"Increase in temperature continues or increases; fight against desertification becomes a failing rearguard action; forests brown, plains become dustbowls; world collapses into food crisis, forced migration and species extinctions." Yes, with the caveat that 'desertification' is more land-use driven than climate driven per se. But also a simultaneous increase in frequency and severity of storms, especially hitting both more-traditional areas (Bangladesh, Mississippi River) and less-traditional areas (Central Europe, Montreal Ice Storms).

It follows that with greater heat trapped, there should be greater energy intensity flowing through the climate system, changing patterns and pushing extremes.

But, ultimately, on a geological timescale, there will be another Ice Age ... and we may have to actively seek a carbon-intense burn strategy those 6,000-10,000 years from now to 'manage' the climate to protect our species - assuming we're still around then, and that is a gross assumption.

On a scale of 1-10 for probability, I would assign a value of 1.5-2.0 for the possibility of rapid climate change - bringing on disasterous heating & choas in as little as a decade (or less! TM). And 0.1-0.5 for a rapid climate change leading to a new Ice Age.*

*Frankly, whatever the storminess and the damage that does, it's going to take quite a lot of time to build up the polar ice - and all current trends point in quite the opposite direction. Moreover, taking that geologic timescale in mind, another ice ige might prove a boon for greater living space and cultivation area as seas recede.
cleanskies
16th Jun, 2004 14:54 (UTC)
ah-ha!
I was wondering if anyone would complain that they wanted to combine the disasters. They are, of course, as combinable as lego.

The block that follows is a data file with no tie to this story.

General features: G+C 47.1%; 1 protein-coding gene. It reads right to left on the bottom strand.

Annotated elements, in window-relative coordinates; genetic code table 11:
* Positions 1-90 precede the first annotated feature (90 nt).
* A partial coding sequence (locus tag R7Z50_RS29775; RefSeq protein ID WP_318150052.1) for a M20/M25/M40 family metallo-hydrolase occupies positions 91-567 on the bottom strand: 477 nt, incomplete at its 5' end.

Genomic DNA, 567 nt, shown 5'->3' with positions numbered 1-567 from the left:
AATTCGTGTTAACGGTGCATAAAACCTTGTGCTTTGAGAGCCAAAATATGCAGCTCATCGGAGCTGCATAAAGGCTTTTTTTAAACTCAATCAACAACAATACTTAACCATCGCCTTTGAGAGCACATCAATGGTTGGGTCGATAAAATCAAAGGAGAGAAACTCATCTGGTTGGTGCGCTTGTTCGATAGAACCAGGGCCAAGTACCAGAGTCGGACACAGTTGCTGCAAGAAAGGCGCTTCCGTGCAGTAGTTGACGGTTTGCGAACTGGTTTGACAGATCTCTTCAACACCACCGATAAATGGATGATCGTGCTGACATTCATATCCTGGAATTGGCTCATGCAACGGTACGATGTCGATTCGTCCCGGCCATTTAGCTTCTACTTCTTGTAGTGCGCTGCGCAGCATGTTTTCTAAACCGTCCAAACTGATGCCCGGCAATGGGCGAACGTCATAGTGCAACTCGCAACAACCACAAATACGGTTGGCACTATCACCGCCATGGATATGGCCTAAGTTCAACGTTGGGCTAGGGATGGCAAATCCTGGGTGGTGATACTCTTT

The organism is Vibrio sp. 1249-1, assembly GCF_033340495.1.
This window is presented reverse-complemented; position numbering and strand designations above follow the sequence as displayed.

cleanskies
17th Jun, 2004 04:24 (UTC)
desertification is land-use driven, certainly
... but don't certain climatic situations make environments more vulnerable to it? Deforestation and aggressive overgrazing do a lot less damage in temperate zones, so contraction of these and expansion of hot/dry will make any fight against desertification harder ...

applez
17th Jun, 2004 06:42 (UTC)
Re: desertification is land-use driven, certainly
... but don't certain climatic situations make environments more vulnerable to it? Deforestation and aggressive overgrazing do a lot less damage in temperate zones, so contraction of these and expansion of hot/dry will make any fight against desertification harder ...

Actually, I have to disagree. Take Britain alone as a temperate land-use model...much of the herding & forest-clearing over the centuries has reduced vegetative cover to such a point that present day biotic productivity is historically low, with elevated soil erosion to boot. Not to put too fine a point on it, but bits of the Yorkshire had far less rock visible, and substantially more heather.

Granted, Britain is no Sahel where this land-use 'thinning out' of biotic response options is more extreme. Ultimately though, regardless of given climate or geography, these land uses do make the terrain more vulnerable to climate effects, I'll give you that. (Hence my 'per se' statement from the beginning) But I would argue that in the absence of human land-(ab)use, these ecologies would stand far better chance of adapting to climate change...which indicates to me a stronger role/driver for/from human land-use decisions.

cleanskies
17th Jun, 2004 06:51 (UTC)
bring back the wolf - get rid of the sheep
I didn't say no damage, I said less damage (I was thinking about scottish mountains -- where there ought to be forest, there is now only sheep) but perhaps I'm just falling into the trap of thinking some (any) vegetation is better than none.
applez
17th Jun, 2004 07:10 (UTC)
Re: bring back the wolf - get rid of the sheep
perhaps I'm just falling into the trap of thinking some (any) vegetation is better than none.

No, you are generally correct - but the reality on the ground probably defies any easy general statements. :-)
applez
17th Jun, 2004 07:12 (UTC)
Re: bring back the wolf - get rid of the sheep
Also...

Much of the Sahel, for an extreme example, has rough scrub vegetation (as well as some forms of trees) btw...